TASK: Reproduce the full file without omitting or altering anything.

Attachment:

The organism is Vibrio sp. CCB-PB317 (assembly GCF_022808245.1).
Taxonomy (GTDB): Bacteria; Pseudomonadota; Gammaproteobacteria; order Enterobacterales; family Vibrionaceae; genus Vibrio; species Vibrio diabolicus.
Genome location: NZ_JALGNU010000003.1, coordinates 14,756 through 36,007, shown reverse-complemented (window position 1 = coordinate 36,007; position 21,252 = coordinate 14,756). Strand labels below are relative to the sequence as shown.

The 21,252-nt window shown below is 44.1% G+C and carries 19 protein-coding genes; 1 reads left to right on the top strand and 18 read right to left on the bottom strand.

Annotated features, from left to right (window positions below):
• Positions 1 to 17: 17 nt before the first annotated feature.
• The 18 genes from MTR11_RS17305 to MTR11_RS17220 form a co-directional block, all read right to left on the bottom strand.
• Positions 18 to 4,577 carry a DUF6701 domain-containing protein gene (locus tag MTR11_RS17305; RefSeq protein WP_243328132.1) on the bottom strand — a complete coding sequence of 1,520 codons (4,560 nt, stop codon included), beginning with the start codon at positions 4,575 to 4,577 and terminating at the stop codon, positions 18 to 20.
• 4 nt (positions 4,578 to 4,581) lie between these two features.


The organism is Vibrio sp. CCB-PB317 (assembly GCF_022808245.1).
Taxonomy (GTDB): Bacteria; Pseudomonadota; Gammaproteobacteria; order Enterobacterales; family Vibrionaceae; genus Vibrio; species Vibrio diabolicus.
Genome location: NZ_JALGNU010000003.1, coordinates 14,756 through 36,007, shown reverse-complemented (window position 1 = coordinate 36,007; position 21,252 = coordinate 14,756). Strand labels below are relative to the sequence as shown.

The 21,252-nt window shown below is 44.1% G+C and carries 19 protein-coding genes; 1 reads left to right on the top strand and 18 read right to left on the bottom strand.

Annotated features, from left to right (window positions below):
• Positions 1 to 17: 17 nt before the first annotated feature.
• The 18 genes from MTR11_RS17305 to MTR11_RS17220 form a co-directional block, all read right to left on the bottom strand.
• Positions 18 to 4,577 carry a DUF6701 domain-containing protein gene (locus tag MTR11_RS17305; RefSeq protein WP_243328132.1) on the bottom strand — a complete coding sequence of 1,520 codons (4,560 nt, stop codon included), beginning with the start codon at positions 4,575 to 4,577 and terminating at the stop codon, positions 18 to 20.
• 4 nt (positions 4,578 to 4,581) lie between these two features.